Cannes 2009: The Tomato Report - Haneke's The White Ribbon Scoops Palme d?Or
While Inglourious' Christoph Waltz wins Best Actor
Michael Haneke took Cannes' top honour tonight as his film, The White Ribbon, won the prestigious Palme d'Or. It's Haneke's third major Cannes prize but his first Palme d'Or. The director took to the stage to be presented with the award by jury president Isabelle Huppert, who starred in his 2001 film La Pianiste (The Piano Teacher). Set in a small German town on the eve of the First World War, The White Ribbon is a tragic tale of life as conflict approaches. "Happiness is a rare thing, but this is a moment in my life when I am truly happy," Haneke told the Cannes audience.
Another film heavily tipped for the Palme, Jacques Audiard's A Prophet, went home with the Grand Jury prize but failed to win Best Actor for its young star Tahar Rahim, despite much praise for his performance. That award instead went to Christoph Waltz for Inglourious Basterds and his role as Nazi 'Jew Hunter' Col. Hans Landa, who thanked his director in a speech which mixed French, German and English. "You gave me my vocation back," he said.
Michael Haneke takes home the Palme d'Or
Charlotte Gainsbourg won the Best Actress award for her role alongside Willem Dafoe in Lars von Trier's controversial and explicit meditation on grief, Antichrist. It was the only award for a film which has heavily divided critics as von Trier is wont to do. From a showbiz dynasty, Gainsbourg thanked her mother, Jane Birkin, and late father Serge Gainsbourg in her speech.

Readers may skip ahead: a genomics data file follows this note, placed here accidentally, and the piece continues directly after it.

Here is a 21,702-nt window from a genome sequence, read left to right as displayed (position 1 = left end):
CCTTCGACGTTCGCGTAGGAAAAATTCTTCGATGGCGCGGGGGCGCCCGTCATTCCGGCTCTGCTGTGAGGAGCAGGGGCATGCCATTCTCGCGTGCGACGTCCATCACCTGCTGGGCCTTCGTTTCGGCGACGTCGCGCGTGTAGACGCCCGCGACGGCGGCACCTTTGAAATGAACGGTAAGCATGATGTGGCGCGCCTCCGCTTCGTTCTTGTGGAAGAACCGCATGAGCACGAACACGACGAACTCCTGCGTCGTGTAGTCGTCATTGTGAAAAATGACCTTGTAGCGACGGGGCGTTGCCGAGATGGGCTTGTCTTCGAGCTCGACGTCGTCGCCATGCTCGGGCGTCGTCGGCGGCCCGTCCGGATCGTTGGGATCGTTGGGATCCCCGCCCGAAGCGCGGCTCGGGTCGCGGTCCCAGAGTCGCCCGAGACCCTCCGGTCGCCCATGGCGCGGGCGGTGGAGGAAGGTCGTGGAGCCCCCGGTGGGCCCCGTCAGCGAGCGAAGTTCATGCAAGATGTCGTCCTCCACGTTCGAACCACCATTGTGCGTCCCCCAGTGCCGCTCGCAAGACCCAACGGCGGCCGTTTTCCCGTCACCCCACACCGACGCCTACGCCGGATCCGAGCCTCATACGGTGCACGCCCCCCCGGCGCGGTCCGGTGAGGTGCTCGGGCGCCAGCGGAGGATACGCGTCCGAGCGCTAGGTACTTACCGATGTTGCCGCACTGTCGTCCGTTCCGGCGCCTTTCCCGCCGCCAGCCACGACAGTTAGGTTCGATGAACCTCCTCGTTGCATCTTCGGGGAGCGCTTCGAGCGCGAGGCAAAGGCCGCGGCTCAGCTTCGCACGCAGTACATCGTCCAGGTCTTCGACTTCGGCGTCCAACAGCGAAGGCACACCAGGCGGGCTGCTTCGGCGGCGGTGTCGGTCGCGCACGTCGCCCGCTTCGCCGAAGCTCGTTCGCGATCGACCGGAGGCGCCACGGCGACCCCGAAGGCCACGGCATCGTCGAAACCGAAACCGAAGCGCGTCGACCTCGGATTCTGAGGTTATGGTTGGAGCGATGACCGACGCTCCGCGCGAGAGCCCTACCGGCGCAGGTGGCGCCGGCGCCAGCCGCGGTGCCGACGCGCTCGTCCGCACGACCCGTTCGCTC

Brillante Mendoza took the best directing prize for Kinatay while Lou Ye's Spring Fever won the screenplay award. Honouring a first film, the Camera d'Or went to Aussie Warwick Thornton for Samson & Delilah, which ran in Un Certain Regard. Yaron Shani's Ajami, running in Director's Fortnight, got a special mention for the award.
Two films shared the jury prize. Andrea Arnold's Fish Tank, also heavily tipped for the Palme, shared the award with Park Chan-wook's vampire tale Thirst. Arnold took the same prize for her debut feature Red Road in 2006, while Park won the Grand Prize for Oldboy in 2004.
87-year-old director Alain Resnais took to the stage to receive a lifetime achievement award, the Exceptional Prize of the Cannes Film Festival, and received a standing ovation. His film, Wild Grass, is his sixth in competition at the festival.
Best Short went to Joao Salaviza for Arena, while a special mention went to The $6.50 Man by Mark Albiston and Louis Sutherland.
Click on the film titles below to jump straight to our Tomato Report articles with further information on critical reactions to them.
The White Ribbon - Michael Haneke
A Prophet - Jacques Audiard
Lifetime achievement award
Alain Resnais - Wild Grass
Brillante Mendoza - Kinatay
Christoph Waltz - Inglourious Basterds
Charlotte Gainsbourg -- Antichrist
Mei Feng - Spring Fever